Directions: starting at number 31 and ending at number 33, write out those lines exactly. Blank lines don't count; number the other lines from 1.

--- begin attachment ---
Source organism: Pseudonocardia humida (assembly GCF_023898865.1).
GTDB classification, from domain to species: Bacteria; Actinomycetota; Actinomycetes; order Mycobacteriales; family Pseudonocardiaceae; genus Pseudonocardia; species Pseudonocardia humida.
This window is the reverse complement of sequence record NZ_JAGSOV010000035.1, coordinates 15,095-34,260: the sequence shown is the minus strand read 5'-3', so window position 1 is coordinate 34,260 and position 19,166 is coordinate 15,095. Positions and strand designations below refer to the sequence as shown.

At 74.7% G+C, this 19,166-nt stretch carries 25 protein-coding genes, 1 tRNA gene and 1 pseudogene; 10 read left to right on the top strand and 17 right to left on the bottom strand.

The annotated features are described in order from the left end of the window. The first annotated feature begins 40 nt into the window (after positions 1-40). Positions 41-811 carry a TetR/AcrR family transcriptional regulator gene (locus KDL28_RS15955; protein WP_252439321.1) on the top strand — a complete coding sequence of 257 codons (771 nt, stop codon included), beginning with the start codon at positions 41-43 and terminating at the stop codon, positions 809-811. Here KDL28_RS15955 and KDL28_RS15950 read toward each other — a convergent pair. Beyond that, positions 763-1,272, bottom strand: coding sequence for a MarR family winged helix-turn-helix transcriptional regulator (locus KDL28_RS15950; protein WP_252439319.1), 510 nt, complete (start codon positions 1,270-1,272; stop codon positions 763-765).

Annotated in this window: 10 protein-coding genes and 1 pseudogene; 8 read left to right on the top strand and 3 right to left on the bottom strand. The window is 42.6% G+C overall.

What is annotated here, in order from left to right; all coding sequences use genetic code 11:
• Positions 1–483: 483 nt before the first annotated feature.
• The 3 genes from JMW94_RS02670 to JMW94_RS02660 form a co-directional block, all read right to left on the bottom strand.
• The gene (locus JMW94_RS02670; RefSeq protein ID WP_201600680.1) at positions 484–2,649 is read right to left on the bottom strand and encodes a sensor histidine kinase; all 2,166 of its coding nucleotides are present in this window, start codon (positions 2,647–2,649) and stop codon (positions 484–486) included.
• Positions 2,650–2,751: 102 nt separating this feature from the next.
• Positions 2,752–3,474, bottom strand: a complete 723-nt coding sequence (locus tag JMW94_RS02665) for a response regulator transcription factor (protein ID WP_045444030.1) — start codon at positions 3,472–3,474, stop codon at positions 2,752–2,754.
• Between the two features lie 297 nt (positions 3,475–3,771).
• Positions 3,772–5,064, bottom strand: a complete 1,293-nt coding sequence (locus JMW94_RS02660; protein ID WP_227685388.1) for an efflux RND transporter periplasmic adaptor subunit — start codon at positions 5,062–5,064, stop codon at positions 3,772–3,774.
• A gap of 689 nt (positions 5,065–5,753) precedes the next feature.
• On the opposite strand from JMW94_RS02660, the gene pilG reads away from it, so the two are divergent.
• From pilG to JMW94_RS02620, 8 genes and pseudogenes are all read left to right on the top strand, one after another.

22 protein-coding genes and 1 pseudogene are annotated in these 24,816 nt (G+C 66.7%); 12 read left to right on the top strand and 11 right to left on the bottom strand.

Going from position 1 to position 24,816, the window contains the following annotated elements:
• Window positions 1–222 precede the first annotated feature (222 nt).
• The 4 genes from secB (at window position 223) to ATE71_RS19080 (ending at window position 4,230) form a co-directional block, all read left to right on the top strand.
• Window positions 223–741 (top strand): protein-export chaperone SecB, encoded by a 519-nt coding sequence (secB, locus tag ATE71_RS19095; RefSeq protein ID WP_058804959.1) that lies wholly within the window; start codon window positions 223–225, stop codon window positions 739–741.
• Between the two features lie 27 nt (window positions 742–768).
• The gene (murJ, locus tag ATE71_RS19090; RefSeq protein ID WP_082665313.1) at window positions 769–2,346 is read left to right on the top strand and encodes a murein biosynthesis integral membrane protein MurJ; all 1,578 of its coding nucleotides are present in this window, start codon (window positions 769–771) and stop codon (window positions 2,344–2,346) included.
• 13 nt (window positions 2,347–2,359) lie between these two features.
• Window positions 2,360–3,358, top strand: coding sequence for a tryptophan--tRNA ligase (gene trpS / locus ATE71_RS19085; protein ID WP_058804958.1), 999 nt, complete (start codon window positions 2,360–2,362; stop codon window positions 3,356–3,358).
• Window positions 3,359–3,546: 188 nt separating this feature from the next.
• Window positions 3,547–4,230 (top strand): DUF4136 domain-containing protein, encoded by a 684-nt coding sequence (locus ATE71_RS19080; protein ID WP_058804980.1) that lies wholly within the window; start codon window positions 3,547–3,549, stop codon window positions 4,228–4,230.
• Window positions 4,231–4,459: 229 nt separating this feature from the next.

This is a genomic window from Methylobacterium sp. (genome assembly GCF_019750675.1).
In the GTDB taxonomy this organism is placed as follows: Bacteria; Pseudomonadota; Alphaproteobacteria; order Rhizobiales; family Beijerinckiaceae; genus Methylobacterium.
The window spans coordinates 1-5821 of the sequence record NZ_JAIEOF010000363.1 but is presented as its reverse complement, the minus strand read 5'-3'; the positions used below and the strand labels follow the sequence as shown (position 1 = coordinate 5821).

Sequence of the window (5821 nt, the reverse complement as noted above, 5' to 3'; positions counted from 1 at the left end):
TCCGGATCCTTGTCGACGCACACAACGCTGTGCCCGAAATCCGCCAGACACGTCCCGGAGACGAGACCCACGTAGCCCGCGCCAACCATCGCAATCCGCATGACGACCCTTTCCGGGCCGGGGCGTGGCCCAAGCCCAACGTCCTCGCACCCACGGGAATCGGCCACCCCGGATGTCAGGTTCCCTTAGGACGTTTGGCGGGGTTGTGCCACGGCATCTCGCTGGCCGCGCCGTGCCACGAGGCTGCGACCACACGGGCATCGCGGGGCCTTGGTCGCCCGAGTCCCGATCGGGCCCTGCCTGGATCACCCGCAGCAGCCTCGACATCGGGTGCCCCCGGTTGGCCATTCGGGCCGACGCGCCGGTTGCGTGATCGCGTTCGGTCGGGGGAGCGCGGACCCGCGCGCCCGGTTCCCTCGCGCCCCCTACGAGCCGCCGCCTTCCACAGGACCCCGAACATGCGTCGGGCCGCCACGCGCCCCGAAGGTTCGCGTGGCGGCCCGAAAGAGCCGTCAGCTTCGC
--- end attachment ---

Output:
In the GTDB taxonomy this organism is placed as follows: Bacteria; Pseudomonadota; Alphaproteobacteria; order Rhizobiales; family Beijerinckiaceae; genus Methylobacterium.
The window spans coordinates 1-5821 of the sequence record NZ_JAIEOF010000363.1 but is presented as its reverse complement, the minus strand read 5'-3'; the positions used below and the strand labels follow the sequence as shown (position 1 = coordinate 5821).

Sequence of the window (5821 nt, the reverse complement as noted above, 5' to 3'; positions counted from 1 at the left end):